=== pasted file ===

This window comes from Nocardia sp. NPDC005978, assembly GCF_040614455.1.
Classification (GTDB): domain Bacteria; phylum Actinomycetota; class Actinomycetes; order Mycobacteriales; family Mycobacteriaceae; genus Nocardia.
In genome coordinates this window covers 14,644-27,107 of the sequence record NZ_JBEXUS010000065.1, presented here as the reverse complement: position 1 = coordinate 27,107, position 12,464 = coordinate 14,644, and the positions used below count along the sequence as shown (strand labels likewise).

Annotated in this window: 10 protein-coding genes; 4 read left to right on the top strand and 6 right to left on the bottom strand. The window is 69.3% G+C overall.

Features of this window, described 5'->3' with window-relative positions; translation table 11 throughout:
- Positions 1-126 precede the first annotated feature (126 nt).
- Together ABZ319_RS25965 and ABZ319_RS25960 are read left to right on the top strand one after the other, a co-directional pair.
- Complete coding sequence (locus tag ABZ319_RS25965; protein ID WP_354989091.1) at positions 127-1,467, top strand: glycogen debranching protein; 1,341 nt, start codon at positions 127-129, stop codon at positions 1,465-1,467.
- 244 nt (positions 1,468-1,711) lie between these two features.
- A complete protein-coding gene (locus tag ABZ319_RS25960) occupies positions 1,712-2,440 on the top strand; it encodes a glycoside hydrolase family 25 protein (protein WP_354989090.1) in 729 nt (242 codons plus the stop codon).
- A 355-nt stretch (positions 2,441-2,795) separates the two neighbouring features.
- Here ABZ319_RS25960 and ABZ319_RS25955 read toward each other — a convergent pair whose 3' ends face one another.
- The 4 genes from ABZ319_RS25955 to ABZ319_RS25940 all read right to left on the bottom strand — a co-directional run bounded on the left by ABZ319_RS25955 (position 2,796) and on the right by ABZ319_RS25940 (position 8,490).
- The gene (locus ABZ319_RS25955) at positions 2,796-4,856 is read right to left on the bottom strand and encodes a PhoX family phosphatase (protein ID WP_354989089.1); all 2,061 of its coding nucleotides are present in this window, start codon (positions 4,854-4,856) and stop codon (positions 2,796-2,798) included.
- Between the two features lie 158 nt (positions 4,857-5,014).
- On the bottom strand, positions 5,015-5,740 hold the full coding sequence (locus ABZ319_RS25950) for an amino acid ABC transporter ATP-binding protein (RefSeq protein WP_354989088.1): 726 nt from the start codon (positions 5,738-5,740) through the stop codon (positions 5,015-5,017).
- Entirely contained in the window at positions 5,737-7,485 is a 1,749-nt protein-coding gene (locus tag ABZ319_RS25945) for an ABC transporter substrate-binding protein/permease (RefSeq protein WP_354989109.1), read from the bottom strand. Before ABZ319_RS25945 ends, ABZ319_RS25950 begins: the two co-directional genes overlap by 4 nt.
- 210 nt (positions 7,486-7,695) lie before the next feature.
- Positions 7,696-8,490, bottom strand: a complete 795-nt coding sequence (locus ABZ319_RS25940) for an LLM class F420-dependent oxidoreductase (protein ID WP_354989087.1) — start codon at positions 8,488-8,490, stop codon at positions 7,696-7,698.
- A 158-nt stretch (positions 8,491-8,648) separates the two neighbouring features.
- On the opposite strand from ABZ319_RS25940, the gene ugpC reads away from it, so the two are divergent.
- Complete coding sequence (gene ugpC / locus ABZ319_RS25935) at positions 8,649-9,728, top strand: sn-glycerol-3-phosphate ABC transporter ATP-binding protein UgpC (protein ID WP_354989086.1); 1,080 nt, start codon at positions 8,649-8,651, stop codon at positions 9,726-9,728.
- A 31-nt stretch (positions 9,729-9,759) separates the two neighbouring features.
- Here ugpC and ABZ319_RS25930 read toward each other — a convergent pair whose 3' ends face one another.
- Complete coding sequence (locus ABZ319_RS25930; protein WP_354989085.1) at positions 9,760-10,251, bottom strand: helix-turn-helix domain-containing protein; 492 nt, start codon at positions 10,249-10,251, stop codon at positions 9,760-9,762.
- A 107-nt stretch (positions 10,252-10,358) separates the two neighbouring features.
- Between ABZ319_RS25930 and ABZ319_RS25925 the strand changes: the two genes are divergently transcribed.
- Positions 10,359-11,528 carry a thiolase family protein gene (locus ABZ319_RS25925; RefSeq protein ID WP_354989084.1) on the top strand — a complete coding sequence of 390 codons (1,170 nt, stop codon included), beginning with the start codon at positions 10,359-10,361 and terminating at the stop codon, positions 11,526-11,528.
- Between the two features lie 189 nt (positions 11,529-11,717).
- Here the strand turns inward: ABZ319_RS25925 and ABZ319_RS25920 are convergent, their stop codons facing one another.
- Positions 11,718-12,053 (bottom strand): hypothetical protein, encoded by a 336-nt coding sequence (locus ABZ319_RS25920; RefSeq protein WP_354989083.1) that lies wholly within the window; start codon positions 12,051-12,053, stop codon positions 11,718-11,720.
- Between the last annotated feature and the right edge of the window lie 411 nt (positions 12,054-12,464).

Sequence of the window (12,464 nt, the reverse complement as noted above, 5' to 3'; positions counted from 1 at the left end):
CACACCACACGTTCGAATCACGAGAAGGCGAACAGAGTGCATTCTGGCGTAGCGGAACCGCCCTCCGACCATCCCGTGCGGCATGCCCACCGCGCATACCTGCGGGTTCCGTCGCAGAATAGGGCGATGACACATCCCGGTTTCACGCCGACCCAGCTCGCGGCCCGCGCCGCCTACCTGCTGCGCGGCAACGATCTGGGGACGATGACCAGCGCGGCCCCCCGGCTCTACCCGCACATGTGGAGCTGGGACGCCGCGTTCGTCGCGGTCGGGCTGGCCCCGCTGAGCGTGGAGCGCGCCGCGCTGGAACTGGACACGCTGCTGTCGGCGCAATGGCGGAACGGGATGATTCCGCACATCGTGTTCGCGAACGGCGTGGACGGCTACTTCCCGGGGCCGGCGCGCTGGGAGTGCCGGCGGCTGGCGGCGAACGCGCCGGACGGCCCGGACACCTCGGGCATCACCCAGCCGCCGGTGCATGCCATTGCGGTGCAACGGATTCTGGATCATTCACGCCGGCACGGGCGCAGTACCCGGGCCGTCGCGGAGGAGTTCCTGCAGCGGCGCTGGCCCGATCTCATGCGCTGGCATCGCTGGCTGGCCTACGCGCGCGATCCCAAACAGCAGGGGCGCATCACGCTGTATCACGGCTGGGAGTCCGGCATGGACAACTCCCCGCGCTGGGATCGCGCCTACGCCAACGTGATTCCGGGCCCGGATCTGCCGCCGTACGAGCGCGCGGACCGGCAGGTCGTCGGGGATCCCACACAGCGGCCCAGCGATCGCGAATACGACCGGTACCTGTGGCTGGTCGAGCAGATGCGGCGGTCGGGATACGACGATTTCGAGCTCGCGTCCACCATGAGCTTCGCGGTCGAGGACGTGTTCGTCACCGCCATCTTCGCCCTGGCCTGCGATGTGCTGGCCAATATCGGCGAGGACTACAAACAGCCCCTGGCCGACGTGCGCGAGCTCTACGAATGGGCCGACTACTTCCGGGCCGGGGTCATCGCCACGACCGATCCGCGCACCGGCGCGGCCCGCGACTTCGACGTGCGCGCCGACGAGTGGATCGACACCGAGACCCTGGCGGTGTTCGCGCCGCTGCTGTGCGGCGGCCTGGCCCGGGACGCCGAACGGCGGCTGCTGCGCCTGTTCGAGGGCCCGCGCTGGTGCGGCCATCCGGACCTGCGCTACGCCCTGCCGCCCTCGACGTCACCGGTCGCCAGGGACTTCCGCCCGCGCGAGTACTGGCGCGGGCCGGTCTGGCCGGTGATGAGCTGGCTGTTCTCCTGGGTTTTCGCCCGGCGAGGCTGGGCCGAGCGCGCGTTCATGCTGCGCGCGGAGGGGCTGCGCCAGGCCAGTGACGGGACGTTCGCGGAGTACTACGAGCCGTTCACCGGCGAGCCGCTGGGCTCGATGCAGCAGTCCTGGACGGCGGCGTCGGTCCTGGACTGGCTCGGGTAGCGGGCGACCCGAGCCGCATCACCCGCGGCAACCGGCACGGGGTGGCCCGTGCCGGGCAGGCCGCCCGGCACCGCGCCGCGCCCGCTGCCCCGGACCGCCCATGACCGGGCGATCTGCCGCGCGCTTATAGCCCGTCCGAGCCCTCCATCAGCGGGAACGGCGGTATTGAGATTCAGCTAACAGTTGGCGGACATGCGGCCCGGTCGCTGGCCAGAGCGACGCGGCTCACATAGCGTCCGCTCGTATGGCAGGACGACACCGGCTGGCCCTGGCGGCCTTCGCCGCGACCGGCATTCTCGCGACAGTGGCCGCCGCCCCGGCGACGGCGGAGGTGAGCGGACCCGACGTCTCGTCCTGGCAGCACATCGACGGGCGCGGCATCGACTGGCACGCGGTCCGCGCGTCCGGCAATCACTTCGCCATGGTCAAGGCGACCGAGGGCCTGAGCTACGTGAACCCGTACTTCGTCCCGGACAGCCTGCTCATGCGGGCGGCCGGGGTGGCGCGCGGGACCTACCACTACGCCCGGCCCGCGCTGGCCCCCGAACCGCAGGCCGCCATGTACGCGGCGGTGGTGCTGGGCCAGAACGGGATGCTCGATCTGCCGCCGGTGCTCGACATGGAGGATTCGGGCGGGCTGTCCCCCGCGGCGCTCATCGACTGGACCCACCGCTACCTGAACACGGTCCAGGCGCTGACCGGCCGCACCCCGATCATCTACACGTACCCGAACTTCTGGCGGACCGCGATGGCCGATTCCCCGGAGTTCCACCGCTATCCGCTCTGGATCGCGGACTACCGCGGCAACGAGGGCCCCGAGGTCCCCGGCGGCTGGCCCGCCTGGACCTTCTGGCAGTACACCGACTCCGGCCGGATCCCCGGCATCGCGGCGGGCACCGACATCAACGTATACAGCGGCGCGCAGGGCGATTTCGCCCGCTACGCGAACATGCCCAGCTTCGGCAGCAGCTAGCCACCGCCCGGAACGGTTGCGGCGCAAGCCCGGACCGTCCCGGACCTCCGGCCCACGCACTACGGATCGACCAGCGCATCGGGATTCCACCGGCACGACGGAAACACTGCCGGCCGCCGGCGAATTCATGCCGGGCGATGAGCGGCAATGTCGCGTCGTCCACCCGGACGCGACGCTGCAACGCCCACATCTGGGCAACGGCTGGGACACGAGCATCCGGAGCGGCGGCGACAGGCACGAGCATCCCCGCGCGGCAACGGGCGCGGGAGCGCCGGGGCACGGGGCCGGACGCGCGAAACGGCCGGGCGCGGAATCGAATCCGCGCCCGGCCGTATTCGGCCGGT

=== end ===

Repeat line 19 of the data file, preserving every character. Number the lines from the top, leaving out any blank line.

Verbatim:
- Positions 7,696-8,490, bottom strand: a complete 795-nt coding sequence (locus ABZ319_RS25940) for an LLM class F420-dependent oxidoreductase (protein ID WP_354989087.1) — start codon at positions 8,488-8,490, stop codon at positions 7,696-7,698.